- By Native News Online Staff
WASHINGTON — The Biden administration on Thursday released its vision for how the United States can work collaboratively to conserve and restore the lands, waters, and wildlife that support and sustain the nation. A number of tribal leaders were quick to endorse the principles of the 30x30 Policy in a statement also released on Thursday.
The recommendations are contained in the 22-page “Conserving and Restoring America the Beautiful” report, outlining a locally led and voluntary nationwide conservation goal to conserve 30 percent of U.S. lands and waters by 2030 that was submitted to the National Climate Task Force.
Dubbed the 30x30 Policy, the recommendations were developed by the U.S. Departments of the Interior, Agriculture and Commerce, and the White House Council on Environmental Quality.
The report calls for a decade-long effort to support locally led and voluntary conservation and restoration efforts across public, private, and tribal lands and waters in order to create jobs and strengthen the economy’s foundation; tackle the climate and nature crises; and address inequitable access to the outdoors.
The 30x30 Policy outlines eight principles that should guide the nationwide effort, including a pursuit of collaborative approaches; a commitment to supporting the voluntary conservation efforts of farmers, ranchers, and fishers; and honoring of Tribal sovereignty and private property rights.
“The President’s challenge is a call to action to support locally led conservation and restoration efforts of all kinds and all over America, wherever communities wish to safeguard the lands and waters they know and love,” write Interior Secretary Deb Haaland, Agriculture Secretary Tom Vilsack, Commerce Secretary Gina Raimondo, and White House Council on Environmental Quality Chair Brenda Mallory in the report. “Doing so will not only protect our lands and waters but also boost our economy and support jobs nationwide.”
The tribal leaders say tribal nations are the first sovereigns and guardians of this continent’s lands and oceans and possess inherent stewardship responsibilities and rights to protect and care for our ecosystems and communities, which are interconnected.
The statement was signed by 13 current tribal leaders, one former tribal leader and the leader an organization. Among the leaders are Aaron Payment, chairperson of the Sault Ste. Marie Tribe; W. Ron Allen, tribal chair and CEO of Jamestown S’Klallam Tribe; Shannon Holsey, president of the Stockbridge-Munsee Band of Mohican Indians; and Cheryl Andres-Maltais, chairwoman of the Wampanoag Tribe of Gay Head Aqinnah; and Erik Stegman, executive director of the Native Americans in Philanthropy.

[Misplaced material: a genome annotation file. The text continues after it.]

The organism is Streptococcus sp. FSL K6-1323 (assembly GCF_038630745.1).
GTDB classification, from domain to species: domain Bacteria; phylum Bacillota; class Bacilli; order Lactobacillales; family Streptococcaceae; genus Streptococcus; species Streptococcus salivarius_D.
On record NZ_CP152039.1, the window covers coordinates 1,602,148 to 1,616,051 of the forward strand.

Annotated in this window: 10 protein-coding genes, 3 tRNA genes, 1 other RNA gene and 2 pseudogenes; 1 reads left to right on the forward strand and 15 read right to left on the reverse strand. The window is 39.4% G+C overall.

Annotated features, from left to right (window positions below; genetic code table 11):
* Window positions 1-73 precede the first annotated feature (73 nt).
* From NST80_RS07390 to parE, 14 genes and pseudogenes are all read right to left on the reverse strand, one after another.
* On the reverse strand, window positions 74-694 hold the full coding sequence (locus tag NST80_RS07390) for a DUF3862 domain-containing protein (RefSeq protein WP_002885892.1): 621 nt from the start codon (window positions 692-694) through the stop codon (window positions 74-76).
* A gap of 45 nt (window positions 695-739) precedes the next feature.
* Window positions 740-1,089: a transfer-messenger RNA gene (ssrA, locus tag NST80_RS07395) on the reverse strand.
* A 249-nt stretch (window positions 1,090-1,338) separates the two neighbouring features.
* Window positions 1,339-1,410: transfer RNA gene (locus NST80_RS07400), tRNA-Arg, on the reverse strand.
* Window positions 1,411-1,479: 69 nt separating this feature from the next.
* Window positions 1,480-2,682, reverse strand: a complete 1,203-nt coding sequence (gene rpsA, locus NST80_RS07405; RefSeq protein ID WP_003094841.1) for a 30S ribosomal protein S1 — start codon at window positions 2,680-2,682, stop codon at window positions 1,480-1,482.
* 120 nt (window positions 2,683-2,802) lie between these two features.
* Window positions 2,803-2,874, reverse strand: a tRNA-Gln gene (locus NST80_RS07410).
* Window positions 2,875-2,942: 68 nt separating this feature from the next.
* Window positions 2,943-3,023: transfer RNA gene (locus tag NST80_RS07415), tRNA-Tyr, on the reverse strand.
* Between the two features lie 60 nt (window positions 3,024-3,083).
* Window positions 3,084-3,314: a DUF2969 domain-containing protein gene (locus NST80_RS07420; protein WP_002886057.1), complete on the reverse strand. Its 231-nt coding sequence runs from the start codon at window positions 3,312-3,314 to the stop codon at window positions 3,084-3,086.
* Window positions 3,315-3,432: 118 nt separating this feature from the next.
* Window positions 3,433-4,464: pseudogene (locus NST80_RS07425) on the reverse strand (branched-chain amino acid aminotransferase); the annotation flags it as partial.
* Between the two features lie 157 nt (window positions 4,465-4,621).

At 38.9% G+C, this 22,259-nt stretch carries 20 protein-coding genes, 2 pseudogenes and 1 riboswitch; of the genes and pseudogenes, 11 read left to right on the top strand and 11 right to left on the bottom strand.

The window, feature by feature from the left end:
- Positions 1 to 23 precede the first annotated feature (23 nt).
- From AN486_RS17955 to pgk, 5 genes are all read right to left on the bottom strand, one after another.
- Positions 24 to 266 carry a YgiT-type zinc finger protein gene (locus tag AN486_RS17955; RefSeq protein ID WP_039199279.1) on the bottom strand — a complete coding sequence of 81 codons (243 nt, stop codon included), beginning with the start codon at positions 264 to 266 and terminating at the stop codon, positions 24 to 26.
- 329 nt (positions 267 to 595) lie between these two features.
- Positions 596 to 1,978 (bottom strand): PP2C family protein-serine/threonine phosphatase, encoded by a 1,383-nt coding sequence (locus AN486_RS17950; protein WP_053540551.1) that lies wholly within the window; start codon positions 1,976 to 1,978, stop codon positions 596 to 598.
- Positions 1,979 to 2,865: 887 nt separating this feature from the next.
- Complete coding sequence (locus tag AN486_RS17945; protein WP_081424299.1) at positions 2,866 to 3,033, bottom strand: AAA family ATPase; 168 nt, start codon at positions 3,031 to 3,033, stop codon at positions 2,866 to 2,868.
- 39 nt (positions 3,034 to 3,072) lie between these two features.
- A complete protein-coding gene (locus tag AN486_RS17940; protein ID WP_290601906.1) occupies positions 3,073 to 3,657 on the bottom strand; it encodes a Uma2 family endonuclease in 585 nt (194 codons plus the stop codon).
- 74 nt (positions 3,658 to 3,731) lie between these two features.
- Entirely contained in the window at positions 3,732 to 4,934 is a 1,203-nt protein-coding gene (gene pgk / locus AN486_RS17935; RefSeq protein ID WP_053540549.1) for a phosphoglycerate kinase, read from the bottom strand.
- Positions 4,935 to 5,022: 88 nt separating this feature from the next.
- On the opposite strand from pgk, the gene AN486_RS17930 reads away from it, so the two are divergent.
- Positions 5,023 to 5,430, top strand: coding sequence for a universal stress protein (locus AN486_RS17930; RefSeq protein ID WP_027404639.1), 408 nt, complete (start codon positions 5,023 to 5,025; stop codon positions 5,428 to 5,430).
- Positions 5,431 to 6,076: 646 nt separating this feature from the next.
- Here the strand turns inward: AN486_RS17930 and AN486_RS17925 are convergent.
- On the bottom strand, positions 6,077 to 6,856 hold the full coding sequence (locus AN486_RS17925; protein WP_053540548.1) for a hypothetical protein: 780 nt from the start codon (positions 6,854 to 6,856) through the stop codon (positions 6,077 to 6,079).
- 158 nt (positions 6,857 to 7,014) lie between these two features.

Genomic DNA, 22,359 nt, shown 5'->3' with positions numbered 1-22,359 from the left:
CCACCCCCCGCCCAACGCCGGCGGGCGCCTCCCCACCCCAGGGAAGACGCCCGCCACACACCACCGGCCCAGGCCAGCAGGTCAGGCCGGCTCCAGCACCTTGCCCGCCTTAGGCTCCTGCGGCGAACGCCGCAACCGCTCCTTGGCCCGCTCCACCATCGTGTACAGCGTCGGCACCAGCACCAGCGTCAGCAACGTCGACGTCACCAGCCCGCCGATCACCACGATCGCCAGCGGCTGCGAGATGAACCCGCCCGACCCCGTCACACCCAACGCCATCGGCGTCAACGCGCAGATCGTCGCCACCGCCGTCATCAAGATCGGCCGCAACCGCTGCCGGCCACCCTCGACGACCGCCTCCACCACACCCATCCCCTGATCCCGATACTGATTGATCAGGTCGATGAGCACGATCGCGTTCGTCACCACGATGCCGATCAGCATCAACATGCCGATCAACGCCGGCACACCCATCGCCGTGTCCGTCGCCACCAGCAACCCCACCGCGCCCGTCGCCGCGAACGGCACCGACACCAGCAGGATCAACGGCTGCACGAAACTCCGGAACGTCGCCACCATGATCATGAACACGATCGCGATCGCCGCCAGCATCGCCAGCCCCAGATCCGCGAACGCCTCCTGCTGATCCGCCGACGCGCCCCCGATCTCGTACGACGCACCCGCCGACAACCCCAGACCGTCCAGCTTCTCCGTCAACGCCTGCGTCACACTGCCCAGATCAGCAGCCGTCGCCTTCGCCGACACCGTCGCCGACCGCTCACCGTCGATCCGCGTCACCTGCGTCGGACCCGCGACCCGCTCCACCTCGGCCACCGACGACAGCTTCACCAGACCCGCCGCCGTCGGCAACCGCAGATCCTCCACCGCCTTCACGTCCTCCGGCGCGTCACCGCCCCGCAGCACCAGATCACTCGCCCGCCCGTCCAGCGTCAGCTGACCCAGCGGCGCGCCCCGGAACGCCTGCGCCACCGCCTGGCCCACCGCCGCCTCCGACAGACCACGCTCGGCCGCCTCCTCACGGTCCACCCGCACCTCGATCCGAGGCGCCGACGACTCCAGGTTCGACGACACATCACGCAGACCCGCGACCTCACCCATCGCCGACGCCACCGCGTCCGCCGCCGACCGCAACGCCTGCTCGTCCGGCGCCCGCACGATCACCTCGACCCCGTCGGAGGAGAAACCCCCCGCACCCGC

“The 30x30 proposed policy serves as a vitally important opportunity to safeguard the environment and Tribal cultural values, strengthen the Nation-to-Nation relationship, and uphold Tribal sovereignty and self-determination. We have identified key priorities related to (1) Sovereignty, (2) Consultation, (3) Representation, (4) Resources, and (5) Evaluation to strengthen the government-to-government collaboration we must undertake to safeguard the environment,” the tribal leader statement says in part.
The America the Beautiful report came out of dozens of interactions with hunters, farmers, scientists and outdoor-recreation businesses, as well as tribal, city and state officials.
More Stories Like ThisRep. Tom Cole and Rep. Sharice Davids Meet to Discuss Priorities for Congressional Native American Caucus
Native News Weekly (6/20/21): D.C. Political Briefs
Navajo Police Dept. is Asking Public Assistance to Locate 62-Year-Old Ella Mae Begay
Class Action Settlement Brings $59 Million to Descendents of the Pembina Band of Chippewa Indians
The Remains of 10 Children at the Carlisle Indian Boarding School Are Returning Home
While you're here...
We launched Native News Online with the belief that everyone in Indian Country deserves equal access to news and commentary pertaining to them, their relatives and their communities. That's why the story you’ve just finished was free — and we want to keep it that way, for all readers. We hope it inspires you to make a gift to Native News Online so that we can continue publishing more stories that make a difference to Native people, whether they live on or off the reservation. Your donation will help us keep producing quality journalism and elevating Indigenous voices. Typically, readers donate $20, but any contribution of any amount — big or small — gives us a better, stronger future and allows us to remain a force for change. Donate to Native News Online today and support independent Indigenous journalism. Thank you.